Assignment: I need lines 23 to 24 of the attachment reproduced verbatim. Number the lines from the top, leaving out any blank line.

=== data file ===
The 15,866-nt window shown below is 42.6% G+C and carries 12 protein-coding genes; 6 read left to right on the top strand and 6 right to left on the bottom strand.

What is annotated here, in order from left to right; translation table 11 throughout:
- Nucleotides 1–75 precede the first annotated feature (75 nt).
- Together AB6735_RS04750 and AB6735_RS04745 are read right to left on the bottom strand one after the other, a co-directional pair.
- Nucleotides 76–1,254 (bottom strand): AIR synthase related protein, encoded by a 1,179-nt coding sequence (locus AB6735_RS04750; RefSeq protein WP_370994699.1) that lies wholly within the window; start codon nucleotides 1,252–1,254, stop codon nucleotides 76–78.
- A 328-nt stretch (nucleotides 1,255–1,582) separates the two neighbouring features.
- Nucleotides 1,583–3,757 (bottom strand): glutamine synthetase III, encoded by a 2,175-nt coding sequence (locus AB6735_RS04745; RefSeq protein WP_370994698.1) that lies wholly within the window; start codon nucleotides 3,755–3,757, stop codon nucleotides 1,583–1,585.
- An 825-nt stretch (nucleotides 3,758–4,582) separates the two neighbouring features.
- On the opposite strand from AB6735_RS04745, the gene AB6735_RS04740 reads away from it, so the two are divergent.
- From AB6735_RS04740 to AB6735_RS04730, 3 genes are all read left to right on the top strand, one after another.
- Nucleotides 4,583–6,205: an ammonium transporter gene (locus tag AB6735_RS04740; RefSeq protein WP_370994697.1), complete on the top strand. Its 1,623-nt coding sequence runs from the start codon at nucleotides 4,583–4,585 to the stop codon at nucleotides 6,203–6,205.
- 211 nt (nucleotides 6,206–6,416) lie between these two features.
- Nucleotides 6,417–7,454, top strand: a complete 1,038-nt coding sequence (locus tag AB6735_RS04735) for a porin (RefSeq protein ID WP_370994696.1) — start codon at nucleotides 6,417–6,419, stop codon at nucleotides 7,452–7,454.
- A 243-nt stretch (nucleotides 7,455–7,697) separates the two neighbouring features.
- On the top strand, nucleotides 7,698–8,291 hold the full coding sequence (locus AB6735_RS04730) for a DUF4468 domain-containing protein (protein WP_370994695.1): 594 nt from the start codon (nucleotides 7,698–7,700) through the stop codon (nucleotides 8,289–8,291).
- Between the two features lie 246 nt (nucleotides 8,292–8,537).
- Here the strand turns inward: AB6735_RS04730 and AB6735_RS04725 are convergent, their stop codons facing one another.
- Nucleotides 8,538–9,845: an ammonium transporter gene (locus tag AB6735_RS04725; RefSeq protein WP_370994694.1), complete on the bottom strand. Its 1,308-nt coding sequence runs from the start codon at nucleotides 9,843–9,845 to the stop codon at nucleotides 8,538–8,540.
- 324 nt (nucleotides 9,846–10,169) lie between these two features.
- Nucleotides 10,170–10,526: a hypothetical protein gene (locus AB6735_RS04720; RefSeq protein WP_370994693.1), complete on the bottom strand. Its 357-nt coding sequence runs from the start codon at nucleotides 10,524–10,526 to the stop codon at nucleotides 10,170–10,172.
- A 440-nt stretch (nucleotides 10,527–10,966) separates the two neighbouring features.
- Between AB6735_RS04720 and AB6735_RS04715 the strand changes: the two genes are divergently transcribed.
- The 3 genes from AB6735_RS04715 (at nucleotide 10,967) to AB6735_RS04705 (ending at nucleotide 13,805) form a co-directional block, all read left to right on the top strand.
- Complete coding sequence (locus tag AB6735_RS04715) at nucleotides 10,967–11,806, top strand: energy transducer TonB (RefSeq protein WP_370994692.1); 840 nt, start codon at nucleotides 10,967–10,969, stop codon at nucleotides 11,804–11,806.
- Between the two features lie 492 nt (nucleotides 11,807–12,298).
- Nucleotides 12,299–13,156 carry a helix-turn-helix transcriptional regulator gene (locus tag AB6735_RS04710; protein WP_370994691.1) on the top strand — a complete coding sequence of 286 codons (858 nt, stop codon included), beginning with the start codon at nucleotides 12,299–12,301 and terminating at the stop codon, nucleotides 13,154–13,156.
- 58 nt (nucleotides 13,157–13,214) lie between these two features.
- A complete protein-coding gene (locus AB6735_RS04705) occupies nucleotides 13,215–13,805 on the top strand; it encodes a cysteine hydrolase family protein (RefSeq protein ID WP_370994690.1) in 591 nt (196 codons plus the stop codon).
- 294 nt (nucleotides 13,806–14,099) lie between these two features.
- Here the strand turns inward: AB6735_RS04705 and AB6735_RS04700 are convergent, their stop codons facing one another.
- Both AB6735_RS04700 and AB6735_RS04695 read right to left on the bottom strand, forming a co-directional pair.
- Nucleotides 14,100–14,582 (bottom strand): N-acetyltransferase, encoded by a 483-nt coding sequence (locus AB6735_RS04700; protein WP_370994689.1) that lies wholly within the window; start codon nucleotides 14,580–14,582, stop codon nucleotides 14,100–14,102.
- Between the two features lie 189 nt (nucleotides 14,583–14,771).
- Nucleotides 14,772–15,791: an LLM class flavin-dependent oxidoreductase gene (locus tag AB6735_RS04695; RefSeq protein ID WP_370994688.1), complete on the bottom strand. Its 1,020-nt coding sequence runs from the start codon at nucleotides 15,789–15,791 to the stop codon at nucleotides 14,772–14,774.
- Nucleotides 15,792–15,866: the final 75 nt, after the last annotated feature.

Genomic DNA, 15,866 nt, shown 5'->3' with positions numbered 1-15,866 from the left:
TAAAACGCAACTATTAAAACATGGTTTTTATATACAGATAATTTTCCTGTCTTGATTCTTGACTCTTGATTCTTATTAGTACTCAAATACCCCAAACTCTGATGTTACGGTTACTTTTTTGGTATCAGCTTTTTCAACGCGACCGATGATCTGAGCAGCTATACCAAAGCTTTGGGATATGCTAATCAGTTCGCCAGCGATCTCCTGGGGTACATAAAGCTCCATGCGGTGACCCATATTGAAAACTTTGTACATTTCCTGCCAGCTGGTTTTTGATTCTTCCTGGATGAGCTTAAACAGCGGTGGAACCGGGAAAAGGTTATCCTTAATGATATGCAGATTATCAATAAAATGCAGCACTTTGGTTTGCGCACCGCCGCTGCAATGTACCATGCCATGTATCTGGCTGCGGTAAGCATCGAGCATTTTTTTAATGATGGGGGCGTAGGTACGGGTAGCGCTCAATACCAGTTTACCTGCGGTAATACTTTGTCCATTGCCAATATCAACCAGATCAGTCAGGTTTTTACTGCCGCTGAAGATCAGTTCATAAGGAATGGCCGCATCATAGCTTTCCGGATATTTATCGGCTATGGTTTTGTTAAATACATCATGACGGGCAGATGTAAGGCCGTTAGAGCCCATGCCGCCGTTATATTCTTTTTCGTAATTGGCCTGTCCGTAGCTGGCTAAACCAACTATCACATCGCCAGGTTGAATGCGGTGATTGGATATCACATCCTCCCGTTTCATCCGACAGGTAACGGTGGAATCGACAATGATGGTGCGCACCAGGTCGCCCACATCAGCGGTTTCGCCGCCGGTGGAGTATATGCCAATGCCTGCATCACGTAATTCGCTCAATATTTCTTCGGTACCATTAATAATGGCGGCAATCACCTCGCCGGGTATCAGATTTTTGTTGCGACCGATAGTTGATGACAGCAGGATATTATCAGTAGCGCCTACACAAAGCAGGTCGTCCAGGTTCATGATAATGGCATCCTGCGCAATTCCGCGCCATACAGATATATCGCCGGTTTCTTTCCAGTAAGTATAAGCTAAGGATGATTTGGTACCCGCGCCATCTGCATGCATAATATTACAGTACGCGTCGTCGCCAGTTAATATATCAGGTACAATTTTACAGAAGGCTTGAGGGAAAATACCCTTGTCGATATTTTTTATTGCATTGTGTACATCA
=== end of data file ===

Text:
- The 3 genes from AB6735_RS04715 (at nucleotide 10,967) to AB6735_RS04705 (ending at nucleotide 13,805) form a co-directional block, all read left to right on the top strand.
- Complete coding sequence (locus tag AB6735_RS04715) at nucleotides 10,967–11,806, top strand: energy transducer TonB (RefSeq protein WP_370994692.1); 840 nt, start codon at nucleotides 10,967–10,969, stop codon at nucleotides 11,804–11,806.